My message here is simple: contribute. You never know where you end up.
2. It’s impossible to predict all the use cases
After the first release version was published, I was thinking:
“What else can be added there? What is the possible roadmap for the next version?”.
To be honest, I had not come up with anything interesting or valuable for the community. I had no idea where to move next. However, I was not disappointed. I felt that my job was done. The module works good. It does what it’s supposed to do. Period.
Stop, not so quick! Any contribution will grab some attention sooner or later. During those 2 years, I’ve received around 15 feature requests! A lot of them were so good and, in fact, obvious, that sometimes I was feeling ashamed! Without the community, the module would remain very rudimental. The Drupal community taught me to think out of the box!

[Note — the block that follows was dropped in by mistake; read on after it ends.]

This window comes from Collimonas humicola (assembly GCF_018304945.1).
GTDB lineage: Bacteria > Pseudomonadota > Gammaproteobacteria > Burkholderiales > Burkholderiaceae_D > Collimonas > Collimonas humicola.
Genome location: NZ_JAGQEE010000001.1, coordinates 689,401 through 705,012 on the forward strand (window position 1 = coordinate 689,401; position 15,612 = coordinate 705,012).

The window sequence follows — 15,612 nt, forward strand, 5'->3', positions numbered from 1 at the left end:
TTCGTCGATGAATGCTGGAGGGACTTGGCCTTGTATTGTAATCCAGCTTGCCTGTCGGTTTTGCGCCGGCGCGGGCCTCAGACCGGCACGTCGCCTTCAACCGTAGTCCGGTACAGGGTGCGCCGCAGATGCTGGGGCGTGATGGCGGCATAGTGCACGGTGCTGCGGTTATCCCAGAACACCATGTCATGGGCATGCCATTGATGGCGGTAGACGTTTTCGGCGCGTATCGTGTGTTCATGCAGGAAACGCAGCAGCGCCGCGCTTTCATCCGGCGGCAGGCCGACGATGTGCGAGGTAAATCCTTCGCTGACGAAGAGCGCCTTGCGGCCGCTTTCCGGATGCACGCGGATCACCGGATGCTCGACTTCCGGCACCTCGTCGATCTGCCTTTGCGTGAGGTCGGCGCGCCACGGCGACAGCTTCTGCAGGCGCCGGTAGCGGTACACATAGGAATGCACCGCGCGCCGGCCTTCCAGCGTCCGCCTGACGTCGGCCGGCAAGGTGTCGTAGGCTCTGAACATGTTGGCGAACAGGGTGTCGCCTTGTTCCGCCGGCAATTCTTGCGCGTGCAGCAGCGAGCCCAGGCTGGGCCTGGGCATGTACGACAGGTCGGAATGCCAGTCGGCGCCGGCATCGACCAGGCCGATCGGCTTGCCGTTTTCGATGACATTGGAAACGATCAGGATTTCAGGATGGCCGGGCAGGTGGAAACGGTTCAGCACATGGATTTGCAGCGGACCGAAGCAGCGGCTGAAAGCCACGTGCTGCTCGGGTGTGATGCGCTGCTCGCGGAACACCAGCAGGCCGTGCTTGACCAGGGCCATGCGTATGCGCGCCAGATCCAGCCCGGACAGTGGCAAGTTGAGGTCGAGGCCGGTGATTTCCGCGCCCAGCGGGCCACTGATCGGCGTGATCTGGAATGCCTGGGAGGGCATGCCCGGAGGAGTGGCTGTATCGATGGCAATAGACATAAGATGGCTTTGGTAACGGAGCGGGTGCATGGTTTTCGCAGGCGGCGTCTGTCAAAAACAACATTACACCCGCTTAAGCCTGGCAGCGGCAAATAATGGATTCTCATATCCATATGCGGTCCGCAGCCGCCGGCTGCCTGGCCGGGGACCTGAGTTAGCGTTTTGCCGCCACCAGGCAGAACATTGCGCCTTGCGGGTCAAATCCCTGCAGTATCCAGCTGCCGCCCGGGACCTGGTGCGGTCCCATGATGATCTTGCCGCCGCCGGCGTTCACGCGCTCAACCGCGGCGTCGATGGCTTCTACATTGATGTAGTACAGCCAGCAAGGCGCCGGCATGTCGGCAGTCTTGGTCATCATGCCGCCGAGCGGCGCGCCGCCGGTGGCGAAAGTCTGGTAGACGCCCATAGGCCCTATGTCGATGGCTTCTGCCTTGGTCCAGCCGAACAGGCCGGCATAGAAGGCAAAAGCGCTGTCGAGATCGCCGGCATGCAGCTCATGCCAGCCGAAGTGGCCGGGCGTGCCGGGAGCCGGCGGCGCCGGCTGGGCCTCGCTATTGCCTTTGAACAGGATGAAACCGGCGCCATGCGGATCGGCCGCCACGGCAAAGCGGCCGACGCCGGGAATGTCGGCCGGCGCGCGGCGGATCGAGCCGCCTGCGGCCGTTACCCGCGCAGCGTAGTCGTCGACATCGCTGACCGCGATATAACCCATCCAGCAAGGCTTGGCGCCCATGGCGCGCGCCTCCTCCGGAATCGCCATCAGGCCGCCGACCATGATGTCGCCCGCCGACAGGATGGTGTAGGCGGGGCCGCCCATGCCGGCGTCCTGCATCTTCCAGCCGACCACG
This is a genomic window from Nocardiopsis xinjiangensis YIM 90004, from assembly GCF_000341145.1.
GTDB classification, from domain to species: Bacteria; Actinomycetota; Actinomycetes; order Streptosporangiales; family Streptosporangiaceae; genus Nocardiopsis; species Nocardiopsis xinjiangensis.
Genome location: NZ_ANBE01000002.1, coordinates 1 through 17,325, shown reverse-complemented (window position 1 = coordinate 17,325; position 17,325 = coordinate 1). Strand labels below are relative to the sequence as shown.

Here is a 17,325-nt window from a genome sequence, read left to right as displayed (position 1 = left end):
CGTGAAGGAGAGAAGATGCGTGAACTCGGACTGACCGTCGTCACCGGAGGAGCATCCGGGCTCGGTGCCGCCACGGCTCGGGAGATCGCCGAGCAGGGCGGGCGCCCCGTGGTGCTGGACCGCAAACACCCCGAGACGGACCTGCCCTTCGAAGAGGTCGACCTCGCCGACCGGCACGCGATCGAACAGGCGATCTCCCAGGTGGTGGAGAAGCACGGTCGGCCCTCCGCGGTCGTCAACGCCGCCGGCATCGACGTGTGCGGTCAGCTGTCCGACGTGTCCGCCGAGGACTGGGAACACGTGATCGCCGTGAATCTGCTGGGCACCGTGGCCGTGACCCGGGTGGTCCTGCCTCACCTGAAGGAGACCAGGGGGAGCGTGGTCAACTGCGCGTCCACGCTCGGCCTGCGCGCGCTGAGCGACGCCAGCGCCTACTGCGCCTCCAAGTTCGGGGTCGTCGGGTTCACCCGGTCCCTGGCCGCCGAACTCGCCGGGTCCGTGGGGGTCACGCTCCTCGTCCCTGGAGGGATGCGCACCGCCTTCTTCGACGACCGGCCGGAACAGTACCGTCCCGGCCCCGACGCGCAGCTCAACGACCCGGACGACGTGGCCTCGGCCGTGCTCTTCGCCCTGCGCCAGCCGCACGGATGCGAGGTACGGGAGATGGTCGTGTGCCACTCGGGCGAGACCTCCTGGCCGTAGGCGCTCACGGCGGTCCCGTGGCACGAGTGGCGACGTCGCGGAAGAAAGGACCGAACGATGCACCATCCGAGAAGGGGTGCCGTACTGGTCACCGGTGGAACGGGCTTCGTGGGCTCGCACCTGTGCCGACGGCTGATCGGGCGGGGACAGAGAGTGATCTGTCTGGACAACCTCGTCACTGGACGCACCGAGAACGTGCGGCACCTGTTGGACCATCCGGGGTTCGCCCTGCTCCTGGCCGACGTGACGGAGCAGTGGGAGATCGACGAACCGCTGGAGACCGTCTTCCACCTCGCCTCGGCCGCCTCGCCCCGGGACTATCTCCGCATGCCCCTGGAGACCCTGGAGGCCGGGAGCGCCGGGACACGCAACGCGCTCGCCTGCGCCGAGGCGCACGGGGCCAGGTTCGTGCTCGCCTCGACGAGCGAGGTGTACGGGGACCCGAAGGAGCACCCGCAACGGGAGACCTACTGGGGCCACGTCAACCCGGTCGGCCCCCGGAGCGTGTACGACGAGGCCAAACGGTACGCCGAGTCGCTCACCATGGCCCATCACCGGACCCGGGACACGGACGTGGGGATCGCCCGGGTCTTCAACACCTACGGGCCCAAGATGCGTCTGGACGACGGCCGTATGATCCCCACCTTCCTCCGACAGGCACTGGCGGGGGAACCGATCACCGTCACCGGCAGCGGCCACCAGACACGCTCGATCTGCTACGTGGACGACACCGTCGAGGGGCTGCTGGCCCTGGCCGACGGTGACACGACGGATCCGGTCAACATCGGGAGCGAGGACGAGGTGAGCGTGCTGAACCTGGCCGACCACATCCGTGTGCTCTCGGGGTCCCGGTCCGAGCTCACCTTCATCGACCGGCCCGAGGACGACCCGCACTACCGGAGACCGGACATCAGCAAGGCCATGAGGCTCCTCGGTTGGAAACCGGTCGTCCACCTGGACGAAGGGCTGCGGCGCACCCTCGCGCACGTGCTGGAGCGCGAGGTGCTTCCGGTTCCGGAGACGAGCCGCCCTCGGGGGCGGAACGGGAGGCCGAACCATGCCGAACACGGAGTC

To summarize: if you are stuck with no new ideas, let the community help you!
3. A successful module must integrate with all the most popular Drupal contribs
The Drupal core is not enough. Most of the sites use a lot of contrib modules to achieve their goals. A truly useful module can’t be integrated with Drupal alone. You might hate Views or Feeds, but those modules are extremely popular. Thousands of sites are using them. If your module doesn’t support them, less people will be using it. It means that a smaller part of the community will be helping you. And the community is quite important for any open source product, like Drupal, like your small module. The list of contrib modules your module must integrate with varies and heavily depends on the purpose of the module in question.
Integrate with as much contrib modules as possible. Become an integral part of Drupal’s ecosystem.
4. Tests are essential for happy life